A quick visit to the news alerts site of the Committee to Protect Journalists shows that members of the fourth estate face death and injury around the world on a routine and ongoing basis.  By those standards, the body-slamming of a reporter for The Guardian by Greg Gianforte, a conservative candidate for US Congress, might pale by comparison.

Greg Gianforte from his Wikipedia page.

Greg Gianforte from his Wikipedia page.

It should not, argues syndicated conservative columnist Mona Charen. "Those whose moral compass has long since been stashed in the bottom drawer defending the indefensible piled on to applaud Gianforte’s thuggishness," she wrirtes.  But "none of this is a gray area...some who call themselves conservatives have shown they are nothing of the kind."  Courtesy National Review. 

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PUTTING THE "HOSPITAL" INTO HOSPITALITY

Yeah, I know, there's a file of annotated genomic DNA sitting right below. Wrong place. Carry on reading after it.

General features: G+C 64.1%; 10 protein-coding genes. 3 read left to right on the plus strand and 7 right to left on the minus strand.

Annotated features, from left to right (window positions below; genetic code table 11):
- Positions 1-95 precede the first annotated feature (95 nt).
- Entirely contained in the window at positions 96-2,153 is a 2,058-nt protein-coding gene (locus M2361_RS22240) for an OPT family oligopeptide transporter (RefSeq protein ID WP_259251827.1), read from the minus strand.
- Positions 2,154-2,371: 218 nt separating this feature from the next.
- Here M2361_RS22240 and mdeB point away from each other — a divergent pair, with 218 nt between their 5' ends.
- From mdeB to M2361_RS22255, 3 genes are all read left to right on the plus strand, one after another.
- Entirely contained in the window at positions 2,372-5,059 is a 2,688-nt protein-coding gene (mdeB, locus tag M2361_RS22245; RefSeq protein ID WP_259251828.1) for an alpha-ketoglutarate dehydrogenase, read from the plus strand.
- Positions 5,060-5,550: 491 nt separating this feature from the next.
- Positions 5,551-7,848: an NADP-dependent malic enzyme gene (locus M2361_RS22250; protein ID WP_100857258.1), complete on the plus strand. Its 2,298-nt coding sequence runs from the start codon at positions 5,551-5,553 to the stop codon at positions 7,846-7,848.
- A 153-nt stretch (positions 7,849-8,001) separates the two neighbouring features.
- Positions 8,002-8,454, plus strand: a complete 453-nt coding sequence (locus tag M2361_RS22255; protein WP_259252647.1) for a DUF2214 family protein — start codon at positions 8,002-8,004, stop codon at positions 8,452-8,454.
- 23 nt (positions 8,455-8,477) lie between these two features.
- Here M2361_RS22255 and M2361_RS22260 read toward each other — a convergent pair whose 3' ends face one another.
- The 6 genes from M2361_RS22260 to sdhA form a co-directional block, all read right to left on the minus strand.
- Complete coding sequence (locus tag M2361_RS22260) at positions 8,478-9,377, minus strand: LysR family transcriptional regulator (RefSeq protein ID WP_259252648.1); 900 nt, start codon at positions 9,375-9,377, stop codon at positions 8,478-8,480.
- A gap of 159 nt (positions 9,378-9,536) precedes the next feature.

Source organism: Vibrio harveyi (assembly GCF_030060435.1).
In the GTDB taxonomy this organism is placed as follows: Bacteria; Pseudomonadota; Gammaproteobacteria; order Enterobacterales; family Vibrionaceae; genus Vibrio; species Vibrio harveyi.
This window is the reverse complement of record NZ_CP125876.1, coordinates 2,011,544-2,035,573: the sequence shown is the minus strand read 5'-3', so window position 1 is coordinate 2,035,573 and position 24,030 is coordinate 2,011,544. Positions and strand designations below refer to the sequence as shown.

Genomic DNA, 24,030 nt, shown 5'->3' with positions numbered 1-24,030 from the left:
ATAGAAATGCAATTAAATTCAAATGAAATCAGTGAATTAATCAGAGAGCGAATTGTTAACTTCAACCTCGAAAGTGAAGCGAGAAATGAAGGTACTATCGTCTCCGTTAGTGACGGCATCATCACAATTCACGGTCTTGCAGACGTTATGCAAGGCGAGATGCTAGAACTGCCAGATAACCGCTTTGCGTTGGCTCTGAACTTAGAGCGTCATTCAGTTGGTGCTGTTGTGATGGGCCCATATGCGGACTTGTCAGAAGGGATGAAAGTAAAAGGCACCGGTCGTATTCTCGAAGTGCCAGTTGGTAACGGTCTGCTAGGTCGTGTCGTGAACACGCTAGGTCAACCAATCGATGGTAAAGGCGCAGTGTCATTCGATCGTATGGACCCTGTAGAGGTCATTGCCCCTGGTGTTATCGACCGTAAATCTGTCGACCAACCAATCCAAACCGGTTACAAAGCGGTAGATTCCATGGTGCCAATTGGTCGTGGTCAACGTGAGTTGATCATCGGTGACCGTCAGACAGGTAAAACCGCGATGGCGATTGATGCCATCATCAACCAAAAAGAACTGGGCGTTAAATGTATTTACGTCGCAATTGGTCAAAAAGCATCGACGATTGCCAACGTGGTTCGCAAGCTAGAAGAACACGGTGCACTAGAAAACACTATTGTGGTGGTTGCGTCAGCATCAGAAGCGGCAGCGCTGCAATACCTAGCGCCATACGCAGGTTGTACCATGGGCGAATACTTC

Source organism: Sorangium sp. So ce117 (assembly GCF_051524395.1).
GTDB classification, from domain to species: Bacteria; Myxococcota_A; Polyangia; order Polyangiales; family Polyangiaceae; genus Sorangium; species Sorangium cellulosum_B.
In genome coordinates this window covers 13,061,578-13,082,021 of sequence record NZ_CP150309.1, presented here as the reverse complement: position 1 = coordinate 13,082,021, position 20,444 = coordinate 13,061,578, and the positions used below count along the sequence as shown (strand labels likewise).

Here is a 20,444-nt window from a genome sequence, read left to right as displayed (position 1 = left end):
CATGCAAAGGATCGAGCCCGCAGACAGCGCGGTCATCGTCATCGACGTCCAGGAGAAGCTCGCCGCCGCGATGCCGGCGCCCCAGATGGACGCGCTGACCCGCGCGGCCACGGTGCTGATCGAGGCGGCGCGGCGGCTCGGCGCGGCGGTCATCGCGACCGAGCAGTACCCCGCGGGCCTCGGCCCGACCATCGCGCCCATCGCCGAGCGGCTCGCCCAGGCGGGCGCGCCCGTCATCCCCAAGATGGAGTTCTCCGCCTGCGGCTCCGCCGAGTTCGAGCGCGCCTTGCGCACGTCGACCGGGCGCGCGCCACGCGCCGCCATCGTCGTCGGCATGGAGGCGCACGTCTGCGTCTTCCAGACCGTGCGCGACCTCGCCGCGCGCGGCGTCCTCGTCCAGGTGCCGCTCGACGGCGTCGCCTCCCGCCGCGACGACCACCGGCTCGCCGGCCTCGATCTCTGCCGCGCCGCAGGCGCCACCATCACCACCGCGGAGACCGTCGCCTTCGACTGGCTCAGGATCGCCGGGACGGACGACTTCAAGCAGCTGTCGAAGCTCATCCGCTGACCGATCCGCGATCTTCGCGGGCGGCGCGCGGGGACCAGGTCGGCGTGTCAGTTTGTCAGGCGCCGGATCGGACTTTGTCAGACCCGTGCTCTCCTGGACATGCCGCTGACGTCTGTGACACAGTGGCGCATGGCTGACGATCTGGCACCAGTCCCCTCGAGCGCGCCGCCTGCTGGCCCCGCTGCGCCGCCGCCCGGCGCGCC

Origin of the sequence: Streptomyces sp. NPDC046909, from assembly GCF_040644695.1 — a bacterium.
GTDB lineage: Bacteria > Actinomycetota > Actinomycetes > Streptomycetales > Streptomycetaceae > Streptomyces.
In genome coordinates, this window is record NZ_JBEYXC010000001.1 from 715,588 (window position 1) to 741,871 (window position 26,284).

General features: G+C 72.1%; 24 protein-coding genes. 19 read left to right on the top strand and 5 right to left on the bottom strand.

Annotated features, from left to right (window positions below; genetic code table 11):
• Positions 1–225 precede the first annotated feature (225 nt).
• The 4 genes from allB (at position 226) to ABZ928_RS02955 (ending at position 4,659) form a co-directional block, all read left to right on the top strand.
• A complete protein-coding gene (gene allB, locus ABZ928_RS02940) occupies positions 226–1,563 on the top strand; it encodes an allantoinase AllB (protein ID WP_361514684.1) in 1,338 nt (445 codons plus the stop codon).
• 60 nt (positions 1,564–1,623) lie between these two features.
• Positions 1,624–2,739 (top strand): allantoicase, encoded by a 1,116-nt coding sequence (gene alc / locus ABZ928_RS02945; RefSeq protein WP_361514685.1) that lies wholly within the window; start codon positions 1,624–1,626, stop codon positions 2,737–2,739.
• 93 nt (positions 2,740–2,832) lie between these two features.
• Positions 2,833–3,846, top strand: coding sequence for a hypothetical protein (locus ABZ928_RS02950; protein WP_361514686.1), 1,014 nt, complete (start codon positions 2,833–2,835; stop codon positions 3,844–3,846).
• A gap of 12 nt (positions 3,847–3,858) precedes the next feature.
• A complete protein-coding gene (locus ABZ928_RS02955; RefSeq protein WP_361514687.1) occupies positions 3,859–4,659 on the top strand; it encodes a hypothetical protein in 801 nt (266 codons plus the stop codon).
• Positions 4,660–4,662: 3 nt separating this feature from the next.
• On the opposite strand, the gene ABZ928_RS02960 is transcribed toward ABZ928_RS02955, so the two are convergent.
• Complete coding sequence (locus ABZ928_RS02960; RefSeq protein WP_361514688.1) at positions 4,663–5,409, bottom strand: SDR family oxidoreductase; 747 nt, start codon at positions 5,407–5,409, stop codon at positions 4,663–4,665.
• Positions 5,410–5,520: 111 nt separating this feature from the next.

Illustration from a Bloomberg Businessweek article, "United Airlines' Quest to Be Less Awful," a full year prior to the latest PR crisis.

Illustration from a Bloomberg Businessweek article, "United Airlines' Quest to Be Less Awful," a full year prior to the latest PR crisis.

Millions around the world were astounded by the viral video showing a United Airlines passenger being injured while forcibly dragged off an overbooked flight.  What was equally astounding to PR observers was the tone deaf response of the airline that has described itself for more than half a century as the "friendly skies."

"Had United shown compassion and intent to make things right, they could have come out of this at the very least looking like an airline that cares," said crisis PR expert Ed Zitron. "Instead they've just made it even worse."  Courtesy CNN Money.

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SHOULD MEDIA SUE WHEN ACCUSED OF FAKE NEWS?

Floyd Abrams in his office in 2006, in an image from his Wikipedia page.

Floyd Abrams in his office in 2006, in an image from his Wikipedia page.